Percival’s Portrait

head of white ibis

Percival

May I present, with thanks and apologies to the artists, curators and judges of the Percival Portraits exhibitions at Riverway and the Perc Tucker Gallery, Percival?

I spotted him on the bank of Ross River just below the Pinnacles Gallery while I was musing on the exhibition I had just seen: many wonderful photographs and a wide varity of approaches to portraiture but a strangely narrow range of … species.

Homo sapiens without exception.

Dull, really – even though Homo sap is my own species (and no, I won’t get side-tracked into whether we really deserve the “sapiens”).

Furthermore, if the whole concept of the portrait is to depict a person, then surely it is another example of our mildly unhealthy habit of thinking of people as somehow separate from the rest of the animal kingdom, the rest of the natural world.

And there was this handsome gentleman, posing for his portrait as though he knew what I was thinking …

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Rainbow Bee-eaters in the city

Birds against the sky

Rainbow Bee-eaters arriving for the night

Rainbow Bee-eaters, Merops ornatus, are amongst our prettiest birds and I always look out for them hunting on the Town Common or in parklands beside Ross River – even, occasionally, in my own garden. I know they nest in holes in sandy river banks but I never thought about where or how they might spend the nights outside of the nesting season until one of my readers sent me an email asking whether I knew about them roosting in a “huge aggregation” beside Ross Creek in the city. I hadn’t known, of course, and was quite surprised by both the communal roosting and the inner urban location.

birds on bare twigs

Gathering to roost

It took me a week to find an opportunity to see for myself. The location was a narrow fringe of trees at the edge of Ross Creek, on the South Townsville side (in front of the Telstra building), and when I arrived half an hour before sunset the birds were already beginning to fly in. Numbers built up steadily over the next 45 minutes, most of them in one wattle tree but a few in nearby mangroves. As the evening grew darker and cooler they huddled closer together and deeper inside the tree, making an accurate estimate of numbers impossible; 50 or 100 might be a fair guess, and more may still have been arriving when I left.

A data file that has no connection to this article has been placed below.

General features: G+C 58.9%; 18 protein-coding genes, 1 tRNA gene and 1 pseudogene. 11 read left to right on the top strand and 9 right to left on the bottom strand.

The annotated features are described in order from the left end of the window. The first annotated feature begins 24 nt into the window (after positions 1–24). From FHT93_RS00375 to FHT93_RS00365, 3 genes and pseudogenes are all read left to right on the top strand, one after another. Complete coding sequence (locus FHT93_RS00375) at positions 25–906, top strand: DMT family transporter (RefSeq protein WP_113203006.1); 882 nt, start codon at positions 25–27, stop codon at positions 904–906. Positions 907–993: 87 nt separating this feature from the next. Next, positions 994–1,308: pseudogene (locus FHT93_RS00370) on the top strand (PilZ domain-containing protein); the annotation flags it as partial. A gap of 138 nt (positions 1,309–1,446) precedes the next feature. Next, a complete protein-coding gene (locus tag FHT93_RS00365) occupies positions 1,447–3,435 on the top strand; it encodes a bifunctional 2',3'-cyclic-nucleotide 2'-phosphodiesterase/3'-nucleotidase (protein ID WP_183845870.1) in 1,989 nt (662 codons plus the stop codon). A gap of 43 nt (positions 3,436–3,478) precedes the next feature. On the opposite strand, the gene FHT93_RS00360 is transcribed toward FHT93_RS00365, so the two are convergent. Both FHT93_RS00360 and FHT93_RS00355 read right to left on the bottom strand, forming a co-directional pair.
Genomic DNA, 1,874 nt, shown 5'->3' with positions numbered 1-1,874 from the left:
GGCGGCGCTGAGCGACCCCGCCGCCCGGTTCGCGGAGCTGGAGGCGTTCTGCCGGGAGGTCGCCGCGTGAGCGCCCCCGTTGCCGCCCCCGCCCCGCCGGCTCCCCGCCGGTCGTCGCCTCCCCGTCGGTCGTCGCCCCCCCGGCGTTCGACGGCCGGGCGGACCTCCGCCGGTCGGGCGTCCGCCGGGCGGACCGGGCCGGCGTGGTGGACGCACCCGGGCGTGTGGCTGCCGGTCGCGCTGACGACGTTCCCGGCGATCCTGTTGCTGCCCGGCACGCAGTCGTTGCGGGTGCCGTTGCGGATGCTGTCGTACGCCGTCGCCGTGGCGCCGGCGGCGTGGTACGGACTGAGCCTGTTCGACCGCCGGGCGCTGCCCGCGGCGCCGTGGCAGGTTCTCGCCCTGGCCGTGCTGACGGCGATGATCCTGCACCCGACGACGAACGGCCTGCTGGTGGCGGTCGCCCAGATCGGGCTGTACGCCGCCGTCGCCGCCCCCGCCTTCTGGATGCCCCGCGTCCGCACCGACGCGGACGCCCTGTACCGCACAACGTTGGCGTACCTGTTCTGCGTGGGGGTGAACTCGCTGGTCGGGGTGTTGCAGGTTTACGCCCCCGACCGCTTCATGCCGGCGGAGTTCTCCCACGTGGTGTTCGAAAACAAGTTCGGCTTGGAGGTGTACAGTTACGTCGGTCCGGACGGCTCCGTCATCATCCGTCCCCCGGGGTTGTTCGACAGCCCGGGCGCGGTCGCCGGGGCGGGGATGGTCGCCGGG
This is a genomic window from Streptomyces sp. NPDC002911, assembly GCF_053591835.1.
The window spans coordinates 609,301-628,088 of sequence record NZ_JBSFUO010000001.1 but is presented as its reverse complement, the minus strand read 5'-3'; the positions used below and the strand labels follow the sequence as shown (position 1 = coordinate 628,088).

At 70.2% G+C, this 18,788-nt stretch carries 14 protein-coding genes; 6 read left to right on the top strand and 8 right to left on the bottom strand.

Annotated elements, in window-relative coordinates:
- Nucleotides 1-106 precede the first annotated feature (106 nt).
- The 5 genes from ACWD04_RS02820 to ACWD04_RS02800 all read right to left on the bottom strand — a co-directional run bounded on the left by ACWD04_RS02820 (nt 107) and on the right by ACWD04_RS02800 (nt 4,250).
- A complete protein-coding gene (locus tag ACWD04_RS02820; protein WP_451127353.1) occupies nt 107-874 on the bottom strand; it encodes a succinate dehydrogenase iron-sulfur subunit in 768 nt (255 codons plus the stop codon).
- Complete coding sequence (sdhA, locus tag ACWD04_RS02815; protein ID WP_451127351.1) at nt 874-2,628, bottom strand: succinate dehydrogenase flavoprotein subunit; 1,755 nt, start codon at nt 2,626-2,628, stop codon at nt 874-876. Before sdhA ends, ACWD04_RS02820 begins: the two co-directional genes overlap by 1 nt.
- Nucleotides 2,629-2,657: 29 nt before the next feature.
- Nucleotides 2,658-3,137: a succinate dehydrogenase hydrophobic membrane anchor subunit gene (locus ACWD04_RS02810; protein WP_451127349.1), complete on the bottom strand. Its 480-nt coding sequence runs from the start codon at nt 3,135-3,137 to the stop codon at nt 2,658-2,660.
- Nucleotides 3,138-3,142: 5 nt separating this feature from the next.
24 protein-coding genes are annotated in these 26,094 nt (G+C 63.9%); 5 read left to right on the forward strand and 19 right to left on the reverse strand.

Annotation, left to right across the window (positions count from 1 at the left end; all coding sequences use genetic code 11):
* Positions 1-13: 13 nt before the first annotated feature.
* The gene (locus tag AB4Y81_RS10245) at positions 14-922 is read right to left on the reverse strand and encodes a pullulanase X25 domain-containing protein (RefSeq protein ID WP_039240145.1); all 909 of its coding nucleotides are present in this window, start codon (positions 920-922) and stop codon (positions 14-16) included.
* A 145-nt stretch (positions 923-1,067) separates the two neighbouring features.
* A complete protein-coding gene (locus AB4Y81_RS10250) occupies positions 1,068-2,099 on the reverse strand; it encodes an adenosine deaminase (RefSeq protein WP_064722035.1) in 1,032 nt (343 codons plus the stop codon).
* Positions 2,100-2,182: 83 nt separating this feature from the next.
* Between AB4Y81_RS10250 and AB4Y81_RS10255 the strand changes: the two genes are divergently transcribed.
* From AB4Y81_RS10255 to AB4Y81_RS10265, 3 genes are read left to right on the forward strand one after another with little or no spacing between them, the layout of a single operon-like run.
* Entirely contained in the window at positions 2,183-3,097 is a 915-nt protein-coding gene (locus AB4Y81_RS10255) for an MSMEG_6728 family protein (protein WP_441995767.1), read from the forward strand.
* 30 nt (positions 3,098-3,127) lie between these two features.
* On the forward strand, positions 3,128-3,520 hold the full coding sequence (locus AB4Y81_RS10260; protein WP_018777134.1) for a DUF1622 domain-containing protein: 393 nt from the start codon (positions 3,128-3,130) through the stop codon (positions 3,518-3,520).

birds in foliage

Rainbow Bee-eaters amidst the leaves. How many can you see?

A bit of time on the net revealed that the communal roosting behaviour is well known and the urban location not too unusual. In a study of their roosting habits around Darwin by Bellis and Profke, for instance, we read,

While breeding, Rainbow Bee-eaters tend to roost in pairs or in their nest (Fry 1984). Non-breeding birds, however, roost in trees in colonies of 30 or more birds (Warham 1957; Kloot and Easton 1983; Garnett 1985; Saffer and Calver 1997). Birds travel to the roost from their foraging grounds between 15 to 60 minutes prior to sunset, eventually settle down before dark and leave at dawn the following morning (Lord 1933; Warham 1957; Kloot and Easton 1983).

Bellis and Profke counted up to 300 birds in one roost, while Graeme Chapman (also in NT) estimated 1,000 at one Mataranka site. (His page is worth visiting for his wonderful photos, too.)

Rainbow Lorikeets share this roosting behaviour and are such a common sight around the city at nightfall that I automatically assume that a flock of greenish birds heading for a tree at dusk is a flock of lorikeets. I will look more carefully in future!

birds in tree

Settling down …

groups of birds perching together

Rainbow Bee-eaters snuggled together in the foliage

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William Catton: Overshoot and Bottleneck

This article began from a comment by Chris Korda on Unforced Variations for June 2014, one of RealClimate’s monthly open discussion threads (treasure troves of environmental information, as I have said before). Here’s the heart of what Korda posted:

I recently discovered the father of human ecology …William R. Catton. His classic book “Overshoot” seethes with innovation … Ever since we discovered oil we’ve been having a wild party, like yeast in a bottle, but now that the cheap good stuff is gone, our “exuberance” (reflexive optimism) increasingly seems like a bad joke.

Another point he makes is that the consequences were mostly unexpected. In the 1950s if you went around saying that people shouldn’t build cars and highways and suburbs because burning fossil fuels would change the atmosphere and the weather and cause flooding and a hothouse world, nobody would have believed you. They would have laughed, or given you a lobotomy.

It’s easy to blame people for being exuberant, but our optimism was forged during the seventeenth century when the resources of New World were seemingly inexhaustible and our population was relatively small.

Catton is still with us, and he makes these points and many others in a recent interview.

I will return to that interview in a moment, but introduce Overshoot first:

The core message in Overshoot is that, “… our lifestyles, mores, institutions, patterns of interaction, values, and expectations are shaped by a cultural heritage that was formed in a time when carrying capacity exceeded the human load. A cultural heritage can outlast the conditions that produced it. That carrying capacity surplus is gone now, eroded both by population increase and immense technological enlargement of per capita resource appetites and environmental impacts. Human life is now being lived in an era of deepening carrying capacity deficit. All of the familiar aspects of human societal life are under compelling pressure to change in this new era when the load increasingly exceeds the carrying capacities of many local regions—and of a finite planet. Social disorganization, friction, demoralization, and conflict will escalate.”